Louisiana looks to boost its China trade

Push­ing ex­per­tise in oil, chem­i­cal pro­duc­tion and look­ing ahead to avi­a­tion and aero­space

China Daily (USA) - - ACROSS AMERICA - By PAUL WELITZKIN in New York paulwelitzkin@chi­nadai­lyusa.com

Louisiana wants to par­lay its strengths in oil and nat­u­ral gas and chem­i­cal pro­duc­tion into ex­panded trad­ing ties with China, ac­cord­ing to the state’s top eco­nomic devel­op­ment of­fi­cial.

Don Pier­son was ap­pointed sec­re­tary of Louisiana Eco­nomic Devel­op­ment when John Bel Ed­wards be­came gov­er­nor in Jan­uary. Pier­son said the state in­tends to build on its tra­di­tional in­dus­tries — en­ergy and chem­i­cal pro­duc­tion, forestry and man­u­fac­tur­ing.

“We are also con­fi­dent of em­brac­ing fu­ture op­por­tu­ni­ties in avi­a­tion and aero­space, IT and wa­ter man­age­ment,” he said in an in­ter­view in New York on Tues­day.

Trade be­tween Louisiana and China has been thriv­ing. Since 2008, Louisiana has ranked first in the US in per capita for­eign di­rect in­vest­ment, and Chi­nese com­pa­nies have played a large part.

China is the sec­ond-largest in­vestor in Louisiana.

China rep­re­sents Louisiana’s top ex­port mar­ket, with more than $8.6 bil­lion in ex­ports in 2014, rank­ing Louisiana No. 4 among US states in ex­ports to the main­land.

Pier­son said there are two ar­eas that ap­pear to be par­tic­u­larly promis­ing for ex­pand­ing trade be­tween the state and China. One is pro­duc­ing chem­i­cal feed­stock like methanol, which is re­quired to man­u­fac­ture chem­i­cal prod­ucts.

An­other in­volves the pro­duc­tion of liq­ue­fied nat­u­ral gas, or LNG, which is cre­ated when nat­u­ral gas is cooled to mi­nus 259 de­grees Fahren­heit.

In 2014, Louisiana se­cured an in­vest­ment of $1.85 bil­lion from Shan­dong Yuhuang Chem­i­cal Co to de­velop a methanol plant in Louisiana’s St. James Parish. The fa­cil­ity, which is ex­pected to cre­ate 400 per­ma­nent jobs and about 2,000 tem­po­rary con­struc­tion jobs, is un­der con­struc­tion.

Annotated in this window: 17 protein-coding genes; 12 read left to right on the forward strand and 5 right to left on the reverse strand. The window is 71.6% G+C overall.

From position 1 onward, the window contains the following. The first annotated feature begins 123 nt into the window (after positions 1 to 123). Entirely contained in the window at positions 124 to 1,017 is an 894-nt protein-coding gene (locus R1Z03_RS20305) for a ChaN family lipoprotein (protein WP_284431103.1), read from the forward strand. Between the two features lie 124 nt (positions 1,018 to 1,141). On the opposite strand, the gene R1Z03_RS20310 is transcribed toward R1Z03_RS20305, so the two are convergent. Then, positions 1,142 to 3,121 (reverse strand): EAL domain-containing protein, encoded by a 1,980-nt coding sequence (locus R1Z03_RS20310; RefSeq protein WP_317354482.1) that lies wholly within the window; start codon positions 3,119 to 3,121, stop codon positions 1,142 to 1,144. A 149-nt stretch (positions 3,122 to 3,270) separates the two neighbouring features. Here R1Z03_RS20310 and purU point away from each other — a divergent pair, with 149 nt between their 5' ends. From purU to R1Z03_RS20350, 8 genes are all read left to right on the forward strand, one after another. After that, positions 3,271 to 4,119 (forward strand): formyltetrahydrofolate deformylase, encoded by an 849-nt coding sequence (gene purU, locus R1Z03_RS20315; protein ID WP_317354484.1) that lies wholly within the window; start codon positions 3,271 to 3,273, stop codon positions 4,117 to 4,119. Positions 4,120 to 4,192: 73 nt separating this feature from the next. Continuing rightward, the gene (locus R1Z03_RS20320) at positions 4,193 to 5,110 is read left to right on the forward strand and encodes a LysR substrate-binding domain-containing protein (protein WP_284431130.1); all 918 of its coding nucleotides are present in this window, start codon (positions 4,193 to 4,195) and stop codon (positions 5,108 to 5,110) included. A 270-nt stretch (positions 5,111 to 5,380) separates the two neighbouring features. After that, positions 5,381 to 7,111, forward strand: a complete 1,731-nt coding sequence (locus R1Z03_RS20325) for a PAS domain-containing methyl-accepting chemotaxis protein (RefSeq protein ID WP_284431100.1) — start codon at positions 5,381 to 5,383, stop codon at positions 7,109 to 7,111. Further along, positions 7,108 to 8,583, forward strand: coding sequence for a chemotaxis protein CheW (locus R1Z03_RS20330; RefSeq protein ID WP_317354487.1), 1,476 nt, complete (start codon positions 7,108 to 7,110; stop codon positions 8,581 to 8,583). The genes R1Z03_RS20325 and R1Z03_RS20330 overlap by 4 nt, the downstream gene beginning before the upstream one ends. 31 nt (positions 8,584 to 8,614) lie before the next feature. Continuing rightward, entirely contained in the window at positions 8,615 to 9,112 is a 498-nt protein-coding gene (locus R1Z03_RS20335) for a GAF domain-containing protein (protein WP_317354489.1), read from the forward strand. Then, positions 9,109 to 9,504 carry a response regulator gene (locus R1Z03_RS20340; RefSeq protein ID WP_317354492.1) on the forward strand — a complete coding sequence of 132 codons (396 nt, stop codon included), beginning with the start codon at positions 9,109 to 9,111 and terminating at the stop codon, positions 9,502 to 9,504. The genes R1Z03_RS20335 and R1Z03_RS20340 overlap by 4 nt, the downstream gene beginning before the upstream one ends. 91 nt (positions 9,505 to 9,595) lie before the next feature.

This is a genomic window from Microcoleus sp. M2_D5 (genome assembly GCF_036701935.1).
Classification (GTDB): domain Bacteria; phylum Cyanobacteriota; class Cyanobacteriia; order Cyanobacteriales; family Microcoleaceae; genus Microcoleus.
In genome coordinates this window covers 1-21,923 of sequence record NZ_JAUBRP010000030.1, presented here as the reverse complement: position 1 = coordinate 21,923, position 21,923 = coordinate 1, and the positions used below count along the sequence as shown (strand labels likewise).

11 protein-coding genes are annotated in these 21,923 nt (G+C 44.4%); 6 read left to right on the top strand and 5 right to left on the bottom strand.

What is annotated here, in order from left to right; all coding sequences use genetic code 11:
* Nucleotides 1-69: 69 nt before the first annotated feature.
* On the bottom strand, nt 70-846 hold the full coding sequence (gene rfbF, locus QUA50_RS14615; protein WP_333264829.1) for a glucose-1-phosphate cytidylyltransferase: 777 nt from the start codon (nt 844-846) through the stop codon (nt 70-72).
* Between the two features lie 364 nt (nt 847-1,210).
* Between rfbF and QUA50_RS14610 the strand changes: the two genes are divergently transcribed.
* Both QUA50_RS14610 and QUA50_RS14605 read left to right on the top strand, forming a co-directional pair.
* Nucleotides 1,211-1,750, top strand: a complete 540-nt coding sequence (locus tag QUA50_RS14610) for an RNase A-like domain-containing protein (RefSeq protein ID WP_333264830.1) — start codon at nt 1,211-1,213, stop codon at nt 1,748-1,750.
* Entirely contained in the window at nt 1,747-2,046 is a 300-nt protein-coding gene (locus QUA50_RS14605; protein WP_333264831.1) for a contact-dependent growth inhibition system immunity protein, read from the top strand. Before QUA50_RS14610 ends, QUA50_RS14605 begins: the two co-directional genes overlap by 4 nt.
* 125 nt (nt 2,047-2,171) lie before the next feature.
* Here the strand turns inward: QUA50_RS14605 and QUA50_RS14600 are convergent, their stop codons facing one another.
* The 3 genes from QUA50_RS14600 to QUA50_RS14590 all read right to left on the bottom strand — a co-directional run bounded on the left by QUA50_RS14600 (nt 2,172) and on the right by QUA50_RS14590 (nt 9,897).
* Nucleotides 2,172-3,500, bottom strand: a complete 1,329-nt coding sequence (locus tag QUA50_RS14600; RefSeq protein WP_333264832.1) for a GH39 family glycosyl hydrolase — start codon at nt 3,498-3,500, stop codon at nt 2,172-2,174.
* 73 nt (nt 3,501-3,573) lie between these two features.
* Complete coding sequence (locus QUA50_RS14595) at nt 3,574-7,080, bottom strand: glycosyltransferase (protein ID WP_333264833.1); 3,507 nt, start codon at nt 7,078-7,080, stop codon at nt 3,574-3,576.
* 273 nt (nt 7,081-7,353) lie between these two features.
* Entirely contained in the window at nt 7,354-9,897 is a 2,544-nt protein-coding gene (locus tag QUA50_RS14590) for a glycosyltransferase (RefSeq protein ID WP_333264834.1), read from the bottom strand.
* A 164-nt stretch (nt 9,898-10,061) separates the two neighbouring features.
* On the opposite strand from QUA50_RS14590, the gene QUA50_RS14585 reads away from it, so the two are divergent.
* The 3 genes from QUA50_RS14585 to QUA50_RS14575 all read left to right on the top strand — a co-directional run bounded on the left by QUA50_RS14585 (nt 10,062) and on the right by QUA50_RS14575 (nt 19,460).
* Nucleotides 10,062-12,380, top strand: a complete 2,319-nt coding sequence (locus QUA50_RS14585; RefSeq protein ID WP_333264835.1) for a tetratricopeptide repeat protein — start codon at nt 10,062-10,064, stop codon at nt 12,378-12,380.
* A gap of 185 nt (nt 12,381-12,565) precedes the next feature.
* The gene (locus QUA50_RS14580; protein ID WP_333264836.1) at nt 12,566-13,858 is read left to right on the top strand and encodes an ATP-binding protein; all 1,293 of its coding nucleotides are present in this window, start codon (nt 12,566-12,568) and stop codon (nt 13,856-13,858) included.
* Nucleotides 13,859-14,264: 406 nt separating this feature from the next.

“We an­tic­i­pate it will come on line and be­gin pro­duc­tion in 2017,” he added.

While low oil and nat­u­ral gas prices hin­der the state’s en­ergy pro­duc­tion, the prices are a spur for the chem­i­cal busi­ness.

“The drop in oil prices has hit some ar­eas of Louisiana hard, as we are the num­ber two pro­ducer of oil and nat­u­ral gas in the US,” said Pier­son.

“But the low prices also cre­ate an op­por­tu­nity, since oil and gas are the feed­stock for chem­i­cal pro­duc­tion and are also used to power the fa­cil­ity that man­u­fac­tures the feed­stock.”

China’s grow­ing econ­omy will re­quire feed­stock for chem­i­cal prod­ucts, and Louisiana’s strate­gic lo­ca­tion on the Gulf of Mex­ico will make it easy for Chi­nese firms to es­tab­lish pro­duc­tion in the states and then ship the prod­uct back to China through the state’s pipe­line net­work or from one of its ports, said Pier­son.

Louisiana’s port sys­tem is among the largest in the world, with 27 deep­wa­ter and shal­low-draft ports.

Don Pier­son, sec­re­tary of Louisiana Eco­nomic Devel­op­ment

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